The 30 Million Word Gap

Boosting your child’s chances of academic success doesn’t require drilling them on vocab words as toddlers, buying pricey learning apps or packing their schedule full of socialization opportunities. Instead, the key to unlocking future potential may simply depend on how often you talk to them.

That’s the premise of the book Thirty Million Words: Building a Child’s Brain by Dr. Dana Suskind, and her Chicago-based Thirty Million Word Initiative. The 30 million number comes from a 1995 study that found that some children heard 30 million fewer words by their fourth birthdays than their peers. The children who heard more words were better prepared when they entered school, and by third grade, they had bigger vocabularies, were stronger readers and scored better on tests.

The impact of a lack of early language exposure has long been the focus of experts working with children born with hearing loss, including Teri Ouellette, president of the St. Joseph Institute for the Deaf and director of the organization’s school on Indianapolis’ northwest side.

“We hear often, ‘Well kids don’t talk until they’re two anyway.’ But you don’t just suddenly start talking when you’re two. Infants spend a huge amount of time listening and laying down auditory pathways,” she says. “We have a window of development neurologically, and once we’ve passed that window, you can’t go back.”

Similarly, Suskind first began researching the word gap while working as a surgeon with cochlear implants, small electronic devices that do the work of damaged parts of the inner ear, allowing children with hearing loss to listen and speak. She wanted to know why, when she implanted two children at the same age, they could go on to have very different outcomes.

Years later, she published her book about the 30 million word gap, and introduced a whole generation of parents to the Three Ts:

Tune in to what your child is doing.

Talk more to your child using lots of descriptive words.

Take turns with your child as you engage in conversation.

The advice overlaps with the techniques Ouellette and her staff use to engage and communicate with the 3- through 8-year-olds who attend the St. Joseph Institute for the Deaf, the state’s only full-time school teaching young children who are deaf or hard of hearing how to listen and speak. But Ouellette stresses that the book’s lessons can be helpful for parents of children with hearing loss and other disabilities or those without issues.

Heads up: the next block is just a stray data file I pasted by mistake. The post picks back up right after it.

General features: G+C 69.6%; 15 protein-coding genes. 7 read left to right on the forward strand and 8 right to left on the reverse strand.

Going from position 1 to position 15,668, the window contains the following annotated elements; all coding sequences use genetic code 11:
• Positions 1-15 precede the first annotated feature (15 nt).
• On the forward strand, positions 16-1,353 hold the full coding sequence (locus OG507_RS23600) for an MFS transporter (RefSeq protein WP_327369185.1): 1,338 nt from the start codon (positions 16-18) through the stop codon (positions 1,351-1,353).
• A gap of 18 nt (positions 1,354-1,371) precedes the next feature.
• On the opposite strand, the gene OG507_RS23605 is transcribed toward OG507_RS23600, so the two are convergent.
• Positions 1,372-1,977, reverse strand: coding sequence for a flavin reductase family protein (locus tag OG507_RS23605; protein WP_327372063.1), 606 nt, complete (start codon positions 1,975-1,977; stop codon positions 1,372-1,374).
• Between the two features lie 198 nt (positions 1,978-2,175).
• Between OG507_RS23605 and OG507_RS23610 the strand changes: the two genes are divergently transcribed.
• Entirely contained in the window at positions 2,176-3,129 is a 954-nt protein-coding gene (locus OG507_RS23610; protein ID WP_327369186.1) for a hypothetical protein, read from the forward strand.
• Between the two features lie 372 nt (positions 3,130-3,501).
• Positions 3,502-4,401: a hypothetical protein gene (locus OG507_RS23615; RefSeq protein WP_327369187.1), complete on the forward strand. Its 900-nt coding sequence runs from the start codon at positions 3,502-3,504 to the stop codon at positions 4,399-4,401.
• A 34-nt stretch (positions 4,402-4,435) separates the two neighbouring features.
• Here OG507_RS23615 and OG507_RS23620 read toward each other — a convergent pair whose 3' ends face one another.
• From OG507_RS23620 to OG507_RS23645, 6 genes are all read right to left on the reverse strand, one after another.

Want to engage more with your child? Ouellette encourages parents to:

  1. Aim for meaningful communication.

When it comes to your child hearing more language, the rule of quality over quantity applies.

“It’s important that the language is focused on the child, that it makes the child part of the conversation,” Ouellette says. “A lot of times we’ll hear, ‘They just need to be around kids their age.’ While socialization is important, children also need a partner who’s a little more mature in understanding what that communication interaction should be.”

  1. Take reading further.

You don’t have to have a huge library to make reading meaningful for language development, Ouellette stresses.

“One of the key reasons experts encourage reading to your child is because it provides an avenue for joint attention. I’m less concerned to see reading than simply talking,” she says. “I tell parents, stop worrying what the words say and start talking about what you see in the pictures.”

  1. Make screen time interactive.

If checking your phone is eating into time you’d otherwise spend talking with your child, it can limit the words they hear. The same goes for kids shows which, while exposing children to language, don’t tick off any of the Three Ts because they’re not truly interactive. But a parent can change that.

“If you watch that with your child, you can pause it and talk about the plot – ‘I wonder how Lightning McQueen feels? What do you think will happen next?’” Ouellette says. “It’s important to talk about what you see so it’s not simply a one-sided interaction.”

All parents (and kids) can benefit from more connection, and the efforts to close the 30 million word gap are an important reminder of what hearing loss experts have known for years – that exposure to language is fundamental element to a child’s overall development.

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